These days, most businesses have at least considered integrating one or more of the social networking platforms into their marketing plan. Facebook and MySpace currently dominate the marketplace, Facebook holding a commanding lead with nearly 120 million unique users (a 69% gain in users since 2007), and 100 million of those users logging in on a daily basis. Facebook is especially appealing to business owners whose market aligns with Facebook’s user-base: women, and to a lesser degree men, between the ages of 35 and 44 years. MySpace dominates the youth market with 42 million unique users (a 30% loss from 2007), whose median market age is 26 years.
Twitter has 20 million unique users generally between the ages of 25 and 34 years. The existing data on Twitter’s popularity can be misleading. While Twitter attracted a significant amount of hype as it boasted dramatic growth over the past three years, new research suggests that nearly 60% of Twitter account-holders abandon their accounts soon after signing up.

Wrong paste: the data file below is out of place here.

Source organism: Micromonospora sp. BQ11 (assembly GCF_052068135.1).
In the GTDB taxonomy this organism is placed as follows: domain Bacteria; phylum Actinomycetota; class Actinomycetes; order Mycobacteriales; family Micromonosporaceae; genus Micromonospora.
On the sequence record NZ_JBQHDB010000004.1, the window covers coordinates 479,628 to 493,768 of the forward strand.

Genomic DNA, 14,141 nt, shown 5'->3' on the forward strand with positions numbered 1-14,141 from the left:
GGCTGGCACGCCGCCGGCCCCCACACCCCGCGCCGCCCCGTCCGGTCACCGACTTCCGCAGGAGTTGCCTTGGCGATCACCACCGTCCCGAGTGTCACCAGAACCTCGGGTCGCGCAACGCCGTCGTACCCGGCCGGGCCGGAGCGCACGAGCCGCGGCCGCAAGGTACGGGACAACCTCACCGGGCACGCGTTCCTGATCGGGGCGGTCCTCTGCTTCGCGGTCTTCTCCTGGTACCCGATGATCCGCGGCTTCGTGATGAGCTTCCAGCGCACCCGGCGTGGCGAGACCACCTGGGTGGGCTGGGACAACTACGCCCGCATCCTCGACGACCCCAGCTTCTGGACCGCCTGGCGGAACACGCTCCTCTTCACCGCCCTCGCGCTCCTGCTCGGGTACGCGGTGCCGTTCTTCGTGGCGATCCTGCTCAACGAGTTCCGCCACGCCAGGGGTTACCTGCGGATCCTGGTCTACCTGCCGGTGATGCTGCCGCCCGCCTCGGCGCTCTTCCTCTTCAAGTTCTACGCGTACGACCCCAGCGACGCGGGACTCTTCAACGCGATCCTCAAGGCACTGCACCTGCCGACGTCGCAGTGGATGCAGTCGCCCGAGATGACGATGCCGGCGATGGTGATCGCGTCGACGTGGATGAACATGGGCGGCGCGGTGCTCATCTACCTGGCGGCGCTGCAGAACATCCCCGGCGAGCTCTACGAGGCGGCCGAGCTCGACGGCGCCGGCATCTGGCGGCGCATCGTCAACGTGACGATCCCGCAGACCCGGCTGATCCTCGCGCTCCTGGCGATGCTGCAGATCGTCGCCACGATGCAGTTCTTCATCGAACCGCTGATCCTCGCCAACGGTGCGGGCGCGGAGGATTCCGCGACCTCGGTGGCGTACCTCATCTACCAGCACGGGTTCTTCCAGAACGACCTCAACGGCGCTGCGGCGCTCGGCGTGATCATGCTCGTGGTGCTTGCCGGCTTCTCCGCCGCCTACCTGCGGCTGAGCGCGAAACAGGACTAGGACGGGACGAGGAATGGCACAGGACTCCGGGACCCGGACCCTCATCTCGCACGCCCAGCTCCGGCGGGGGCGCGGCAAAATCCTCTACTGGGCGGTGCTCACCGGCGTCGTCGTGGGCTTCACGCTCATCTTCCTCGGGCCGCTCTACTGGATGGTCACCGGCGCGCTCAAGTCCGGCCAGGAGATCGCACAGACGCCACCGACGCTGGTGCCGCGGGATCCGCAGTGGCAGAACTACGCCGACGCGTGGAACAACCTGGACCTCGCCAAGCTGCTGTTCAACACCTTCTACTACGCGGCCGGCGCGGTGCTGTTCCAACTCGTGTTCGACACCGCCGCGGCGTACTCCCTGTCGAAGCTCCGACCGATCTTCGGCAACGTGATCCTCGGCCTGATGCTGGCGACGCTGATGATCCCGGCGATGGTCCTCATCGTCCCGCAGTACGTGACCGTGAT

So which platform is right for your business? Facebook, at this point, is a no-brainer. Their enormous user-base is ideal for most marketers. The level of commitment required to maintain a Facebook page is comparatively reasonable, and the willingness of readers to respond to your posts is high. Setting up a Facebook fan page is easy, and can be easily integrated into your existing marketing efforts. For example, including a link to your Facebook page in your e-mail marketing campaign can result in large numbers of new friends. Once you’ve attained a strong following, update regularly, include images, and don’t forget to link your website on your Facebook info page.
Blogging is also considered a social networking platform. A study from Synovate found that 4 out of 10 Americans read blogs every week (that’s a lot of people!) and of that group, 46% percent read their favorite blogs on a regular basis. As the most established social platform, “blogging” is a concept that is understood by all age groups and markets. Blogging offers unique benefits and unique challenges alike. While a blog offers a custom, fully branded space in which to present your posts, bloggers are especially obligated to update on a regular basis and flesh out the content of their posts more thoughtfully than those participating in Facebook, et al.